Tuesday, July 10, 2018
I usually corner the market on dark humor at my workplace. But today I was wildly outdone by a longtime co-worker who, while not above an occasional light joke, is hardly the person you would pick for the part.
It was shockingly dark.
You might want to brace yourself.
It started with me working up a little comic idea, probably with the idea of testing it around to a few of my co-workers, and then putting it up here for you to read.
The idea was a bit of a take off on some kid's book series we have. One in particular is The Bailey School Kids wherein each book involves a possible but maybe not mythological figure involved in an everyday adult endeavor. Books like Vampires Don't Wear Polka Dots, or Santa Claus Doesn't Mop Floors. This gave me an idea for a contemporary series of my own.
Increasingly today's children have to deal with adults who have horrifying political beliefs. They may be their family's friendly mechanic, or perhaps their Doctor who now, it currently turns out, irrationally hates foreigners, black people, women, and or homosexuals. Or maybe they have a soft spot for the Klan, or Fascism. Or if they're Republican, probably some lighthearted version of all of the above.
You look at your friendly neighborhood grocer and think "No, that can't be. She's so friendly and warmhearted" And I, ever the optimist, am inclined to agree with you, but the current numbers tell a different story. They say there is a 42 percent chance we are wrong.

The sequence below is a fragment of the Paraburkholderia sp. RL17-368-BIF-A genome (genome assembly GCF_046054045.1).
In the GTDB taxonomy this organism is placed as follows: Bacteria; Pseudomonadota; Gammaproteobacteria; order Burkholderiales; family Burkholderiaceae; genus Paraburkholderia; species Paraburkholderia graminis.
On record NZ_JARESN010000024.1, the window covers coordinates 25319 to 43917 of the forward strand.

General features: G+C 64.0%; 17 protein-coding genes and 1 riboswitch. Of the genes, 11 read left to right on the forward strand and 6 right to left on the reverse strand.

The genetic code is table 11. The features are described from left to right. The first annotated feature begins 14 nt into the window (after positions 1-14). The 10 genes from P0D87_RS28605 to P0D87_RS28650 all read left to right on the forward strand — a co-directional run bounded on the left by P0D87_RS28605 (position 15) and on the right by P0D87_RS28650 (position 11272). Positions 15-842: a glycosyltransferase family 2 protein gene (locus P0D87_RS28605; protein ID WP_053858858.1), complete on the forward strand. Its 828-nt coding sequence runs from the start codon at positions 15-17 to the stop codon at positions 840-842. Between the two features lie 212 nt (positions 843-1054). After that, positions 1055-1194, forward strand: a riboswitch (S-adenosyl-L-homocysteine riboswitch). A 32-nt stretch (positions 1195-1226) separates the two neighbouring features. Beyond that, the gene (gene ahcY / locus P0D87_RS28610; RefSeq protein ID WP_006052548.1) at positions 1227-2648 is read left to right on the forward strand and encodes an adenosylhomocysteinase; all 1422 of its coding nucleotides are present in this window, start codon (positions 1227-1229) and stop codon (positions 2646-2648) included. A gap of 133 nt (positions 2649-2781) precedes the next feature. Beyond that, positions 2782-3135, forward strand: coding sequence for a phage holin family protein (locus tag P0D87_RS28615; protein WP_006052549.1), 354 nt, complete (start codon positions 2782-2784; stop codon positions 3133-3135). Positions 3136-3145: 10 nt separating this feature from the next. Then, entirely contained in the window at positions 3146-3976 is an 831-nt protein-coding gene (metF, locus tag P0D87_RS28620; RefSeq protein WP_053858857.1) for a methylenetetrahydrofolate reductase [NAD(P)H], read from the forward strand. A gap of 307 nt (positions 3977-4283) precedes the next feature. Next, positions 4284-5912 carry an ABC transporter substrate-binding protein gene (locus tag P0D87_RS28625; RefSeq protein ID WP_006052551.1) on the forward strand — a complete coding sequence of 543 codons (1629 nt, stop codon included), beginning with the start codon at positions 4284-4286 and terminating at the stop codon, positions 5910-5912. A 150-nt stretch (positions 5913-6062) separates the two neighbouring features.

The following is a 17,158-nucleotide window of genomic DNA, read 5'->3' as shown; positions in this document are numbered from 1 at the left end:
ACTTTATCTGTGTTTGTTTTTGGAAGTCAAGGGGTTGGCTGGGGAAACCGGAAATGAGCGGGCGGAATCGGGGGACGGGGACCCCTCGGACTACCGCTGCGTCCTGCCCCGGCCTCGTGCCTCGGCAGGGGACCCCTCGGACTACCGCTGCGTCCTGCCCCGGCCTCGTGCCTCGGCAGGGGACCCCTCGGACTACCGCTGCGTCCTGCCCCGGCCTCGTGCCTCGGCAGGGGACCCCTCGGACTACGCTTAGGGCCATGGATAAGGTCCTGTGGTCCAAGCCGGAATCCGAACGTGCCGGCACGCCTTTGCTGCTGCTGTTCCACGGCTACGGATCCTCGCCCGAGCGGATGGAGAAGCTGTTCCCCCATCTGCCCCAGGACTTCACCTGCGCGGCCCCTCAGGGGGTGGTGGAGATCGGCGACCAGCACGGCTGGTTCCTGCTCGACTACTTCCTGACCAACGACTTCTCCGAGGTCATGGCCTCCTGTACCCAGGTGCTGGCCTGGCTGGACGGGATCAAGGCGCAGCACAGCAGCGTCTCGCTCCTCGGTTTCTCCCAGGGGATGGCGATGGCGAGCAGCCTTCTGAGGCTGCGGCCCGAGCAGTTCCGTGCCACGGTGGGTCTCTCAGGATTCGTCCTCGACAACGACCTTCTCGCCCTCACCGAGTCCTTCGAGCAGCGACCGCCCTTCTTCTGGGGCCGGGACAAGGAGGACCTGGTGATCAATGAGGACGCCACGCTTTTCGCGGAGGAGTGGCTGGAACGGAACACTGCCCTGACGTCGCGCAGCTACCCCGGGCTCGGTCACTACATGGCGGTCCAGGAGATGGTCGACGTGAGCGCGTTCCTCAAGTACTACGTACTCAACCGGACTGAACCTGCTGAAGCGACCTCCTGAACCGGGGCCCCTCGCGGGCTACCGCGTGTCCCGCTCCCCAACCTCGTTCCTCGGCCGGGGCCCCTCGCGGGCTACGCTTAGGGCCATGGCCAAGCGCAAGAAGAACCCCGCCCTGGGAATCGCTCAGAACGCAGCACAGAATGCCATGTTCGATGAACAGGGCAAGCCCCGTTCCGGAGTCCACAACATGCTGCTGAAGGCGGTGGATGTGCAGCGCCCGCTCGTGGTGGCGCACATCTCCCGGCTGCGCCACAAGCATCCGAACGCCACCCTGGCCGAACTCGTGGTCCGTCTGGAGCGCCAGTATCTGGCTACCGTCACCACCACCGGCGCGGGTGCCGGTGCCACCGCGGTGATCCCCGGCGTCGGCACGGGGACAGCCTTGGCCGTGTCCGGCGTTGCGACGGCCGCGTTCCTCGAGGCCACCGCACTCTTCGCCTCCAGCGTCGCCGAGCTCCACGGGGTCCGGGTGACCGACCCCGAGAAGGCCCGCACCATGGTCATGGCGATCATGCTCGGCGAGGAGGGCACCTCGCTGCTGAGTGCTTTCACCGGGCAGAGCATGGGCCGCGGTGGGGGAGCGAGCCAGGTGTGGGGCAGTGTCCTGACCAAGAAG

And so my new book series addresses this confusing evil in our midst with titles like:
Janitor Taysit is a racist
Auntie Jen White is an Anti-Semite
Mr. Plozzi is a Nazi
Well, I'm still working on it. But I shared my idea with my co-worker who, quite familiar with Children's Lit, both understood and liked my idea. I presented my book title: Auntie Jen White is an Anti-Semite (it only works if you say it the right way), and, as she warmed to it she came up with this astonishing tagline:
She's not just baking cookies in her ovens!
It was funny, but I also enjoyed recognizing the look on her face, not least because I've had it on my own face so many times in the past.
It was something like "I'm pretty sure I'm not supposed to say things like that. I hope it was funny enough to be worth it."
I can never tell.